Wednesday, December 23, 2015

Tales of Poe, Horror from the Master in a Contemporary Setting

As an English major at Boston College, my favorite writer was Edgar Allan Poe. I was alone, as most of my classmates claimed to be Shakespeare or Shelley or Keats enthusiasts.  I liked horror, and Poe was it!  When my newest social media pal, Alan Rowe Kelly, contacted me and asked me to review an anthology, 2014's "Tales of Poe," I jumped on the opportunity. Kelly and Bart Mastronardi have made a superb Poe anthology for us horror lovers. Though some might claim this film is a contemporary look at three Poe tales, I would maintain that these three segments represent Poe and his themes well, without distorting his intentions. Oh yes, you horror film fans, especially slasher fans, enjoy the performances of Debbie Rochon (narrator), Adrienne King, Amy Steel, Lesleh Donaldson (Curtains), Caroline Williams .....and many more.
Segment 1: "The Tell Tale Heart," may seem like an updated version of the classic tale, and I guess it is. The symbolism, and metaphor are the same, and the fact that a female is the fiend may be an added twist.  This story also reminded me a bit of the more sadistic and nefarious elements of "Sunset Boulevard." Gory, as this tale should be, we witness the nurse who saw conviction in an evil eye as she is wheeled into an insane asylum.  There she conveys the tale, and for good measure, continues the horror after the original Poe story concludes.

Segment 2: "The Cask." ....of Amontillado, of course. Fortunato (Randy Jones) is enjoy his wedding day. At his vineyard, several guests are helping him celebrate the day as he has wed Gogo (Kelly). Some are suspicious that Gogo may be an opportunistic gold-digger, (they have no idea), but Fortunato is head over heels in love. Unfortunately for our groom, Gogo has a devious and fool proof plan ( if those ever play out well in Poe stories). After a beautiful psychic (Zoe Daelman Chlanda) finds a hidden cask in the wine cellar, in a very spooky scene, and an unexpected parry guest arrives (Brewster McCall), Gogo begins a series of events designed to take over Fortunato's fortune.  Screaming, torture, blood, betrayal, and more horror follows.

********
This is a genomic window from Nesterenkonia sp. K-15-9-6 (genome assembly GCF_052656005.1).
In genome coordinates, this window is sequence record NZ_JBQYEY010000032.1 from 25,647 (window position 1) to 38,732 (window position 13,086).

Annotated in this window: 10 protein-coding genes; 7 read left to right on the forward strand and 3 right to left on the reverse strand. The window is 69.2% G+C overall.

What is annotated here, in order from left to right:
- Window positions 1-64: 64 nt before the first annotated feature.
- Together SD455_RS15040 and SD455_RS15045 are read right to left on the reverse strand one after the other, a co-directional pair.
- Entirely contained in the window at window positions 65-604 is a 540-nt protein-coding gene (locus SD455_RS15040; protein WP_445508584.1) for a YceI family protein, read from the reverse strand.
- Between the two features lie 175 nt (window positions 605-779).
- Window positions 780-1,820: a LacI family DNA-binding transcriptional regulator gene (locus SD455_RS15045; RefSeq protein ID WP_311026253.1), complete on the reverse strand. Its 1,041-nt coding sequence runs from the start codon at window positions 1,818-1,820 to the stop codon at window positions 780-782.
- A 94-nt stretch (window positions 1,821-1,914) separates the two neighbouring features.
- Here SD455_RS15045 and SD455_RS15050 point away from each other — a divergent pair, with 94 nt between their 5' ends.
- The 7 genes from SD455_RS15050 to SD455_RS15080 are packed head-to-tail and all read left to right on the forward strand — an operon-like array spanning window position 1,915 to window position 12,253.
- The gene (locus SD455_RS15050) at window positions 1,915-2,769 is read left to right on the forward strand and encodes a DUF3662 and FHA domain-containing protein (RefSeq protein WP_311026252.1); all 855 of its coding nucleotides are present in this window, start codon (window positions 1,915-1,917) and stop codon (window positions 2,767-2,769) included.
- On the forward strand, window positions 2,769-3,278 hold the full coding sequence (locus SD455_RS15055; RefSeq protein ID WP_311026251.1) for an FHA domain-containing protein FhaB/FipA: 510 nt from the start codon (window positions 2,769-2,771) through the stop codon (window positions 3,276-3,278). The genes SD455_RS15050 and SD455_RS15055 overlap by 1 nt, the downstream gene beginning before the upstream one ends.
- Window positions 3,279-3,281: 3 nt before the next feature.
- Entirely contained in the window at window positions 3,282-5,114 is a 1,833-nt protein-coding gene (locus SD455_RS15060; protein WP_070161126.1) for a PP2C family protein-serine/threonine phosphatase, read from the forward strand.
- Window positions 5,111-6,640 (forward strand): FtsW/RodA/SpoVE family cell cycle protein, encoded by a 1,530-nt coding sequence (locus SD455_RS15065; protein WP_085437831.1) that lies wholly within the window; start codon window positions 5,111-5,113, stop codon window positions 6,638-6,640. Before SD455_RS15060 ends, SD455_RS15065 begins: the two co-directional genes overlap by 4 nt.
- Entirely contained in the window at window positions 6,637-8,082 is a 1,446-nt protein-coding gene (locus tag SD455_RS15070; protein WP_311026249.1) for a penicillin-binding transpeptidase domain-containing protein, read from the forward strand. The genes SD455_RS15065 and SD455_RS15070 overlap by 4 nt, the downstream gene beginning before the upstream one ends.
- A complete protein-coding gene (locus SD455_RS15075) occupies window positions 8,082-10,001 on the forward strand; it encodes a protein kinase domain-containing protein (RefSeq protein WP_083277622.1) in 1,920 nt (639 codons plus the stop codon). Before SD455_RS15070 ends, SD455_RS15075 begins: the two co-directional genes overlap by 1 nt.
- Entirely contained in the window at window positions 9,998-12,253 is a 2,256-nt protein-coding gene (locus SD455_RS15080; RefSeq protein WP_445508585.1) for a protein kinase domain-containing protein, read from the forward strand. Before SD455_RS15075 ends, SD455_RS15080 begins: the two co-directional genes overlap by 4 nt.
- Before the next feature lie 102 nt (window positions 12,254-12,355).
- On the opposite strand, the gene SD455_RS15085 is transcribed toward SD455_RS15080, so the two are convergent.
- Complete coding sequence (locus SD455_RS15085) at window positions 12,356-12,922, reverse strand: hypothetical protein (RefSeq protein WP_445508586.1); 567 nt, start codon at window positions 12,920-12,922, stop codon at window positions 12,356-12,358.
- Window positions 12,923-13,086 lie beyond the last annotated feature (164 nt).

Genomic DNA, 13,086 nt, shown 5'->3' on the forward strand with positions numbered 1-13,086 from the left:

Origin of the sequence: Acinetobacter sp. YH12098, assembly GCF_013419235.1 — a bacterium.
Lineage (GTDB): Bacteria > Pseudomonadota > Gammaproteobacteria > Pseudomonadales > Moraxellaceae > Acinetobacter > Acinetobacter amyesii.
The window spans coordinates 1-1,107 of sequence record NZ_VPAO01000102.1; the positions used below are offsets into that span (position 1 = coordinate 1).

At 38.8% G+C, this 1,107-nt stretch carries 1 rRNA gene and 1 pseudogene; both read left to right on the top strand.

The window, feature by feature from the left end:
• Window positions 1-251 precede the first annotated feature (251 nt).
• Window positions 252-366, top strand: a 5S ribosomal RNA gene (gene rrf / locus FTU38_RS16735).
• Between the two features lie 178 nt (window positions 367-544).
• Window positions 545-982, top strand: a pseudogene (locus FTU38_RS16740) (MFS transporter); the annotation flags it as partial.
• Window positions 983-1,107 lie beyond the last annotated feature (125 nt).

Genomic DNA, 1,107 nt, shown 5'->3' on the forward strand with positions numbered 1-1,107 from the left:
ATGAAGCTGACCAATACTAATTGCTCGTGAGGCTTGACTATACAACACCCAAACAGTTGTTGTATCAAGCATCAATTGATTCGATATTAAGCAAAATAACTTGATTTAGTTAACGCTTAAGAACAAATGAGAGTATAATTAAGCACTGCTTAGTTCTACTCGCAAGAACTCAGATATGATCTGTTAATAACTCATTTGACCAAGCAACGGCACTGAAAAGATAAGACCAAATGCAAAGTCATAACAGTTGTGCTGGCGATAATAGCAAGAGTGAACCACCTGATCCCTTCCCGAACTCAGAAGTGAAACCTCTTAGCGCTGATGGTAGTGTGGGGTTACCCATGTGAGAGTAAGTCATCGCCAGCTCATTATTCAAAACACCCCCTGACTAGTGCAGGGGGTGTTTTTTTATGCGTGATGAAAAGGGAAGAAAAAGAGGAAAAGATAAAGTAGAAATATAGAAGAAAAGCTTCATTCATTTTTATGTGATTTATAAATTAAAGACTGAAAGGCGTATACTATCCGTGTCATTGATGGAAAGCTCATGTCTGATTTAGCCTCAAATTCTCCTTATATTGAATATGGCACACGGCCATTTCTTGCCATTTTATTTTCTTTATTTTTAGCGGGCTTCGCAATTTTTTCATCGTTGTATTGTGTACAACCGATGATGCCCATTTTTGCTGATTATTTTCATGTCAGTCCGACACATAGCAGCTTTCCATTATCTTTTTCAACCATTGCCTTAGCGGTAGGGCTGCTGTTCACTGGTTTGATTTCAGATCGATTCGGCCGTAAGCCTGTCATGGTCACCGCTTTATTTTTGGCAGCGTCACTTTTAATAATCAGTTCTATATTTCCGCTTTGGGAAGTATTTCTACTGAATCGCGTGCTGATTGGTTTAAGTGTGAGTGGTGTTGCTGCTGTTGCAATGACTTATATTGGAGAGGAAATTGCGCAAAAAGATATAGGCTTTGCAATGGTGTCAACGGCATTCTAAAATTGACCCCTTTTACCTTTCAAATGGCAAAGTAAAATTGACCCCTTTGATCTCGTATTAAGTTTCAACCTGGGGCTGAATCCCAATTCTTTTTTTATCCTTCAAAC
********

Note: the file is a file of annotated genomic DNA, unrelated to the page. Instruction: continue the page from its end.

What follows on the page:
Segment 3: "Dreams." This Poe poem is beautifully acted out in a most emotional fashion (...for the viewer, too). Bette Cassatt (V/H/S/ 2) is dying. She is teetering on a fulcrum separating life and death. In life, she enjoyed great happiness, and ultimately extreme sorrow. As the monitors in her room weakly beep with the final signs of her life, she meets the angels of life and death.  Comforting on occasion, the horror many of us attach with death also torments her during her final moments on this mortal coil.  I must warn you, if you have endured sitting by the bedside of a loved one as he or she has passed, this dramatic poem will draw tears from your ducts.
Though those Vincent Price movies of the early 1960s were terrific and fun, "Tales of Poe" presents a more literary treatment of of these three works.  Kudos to Alan Rowe Kelly for producing and starring in this film.  Fans of Edgar Allan Poe will not feel betrayed by this work, and will see the respect and love this crew had for Poe in making this movie.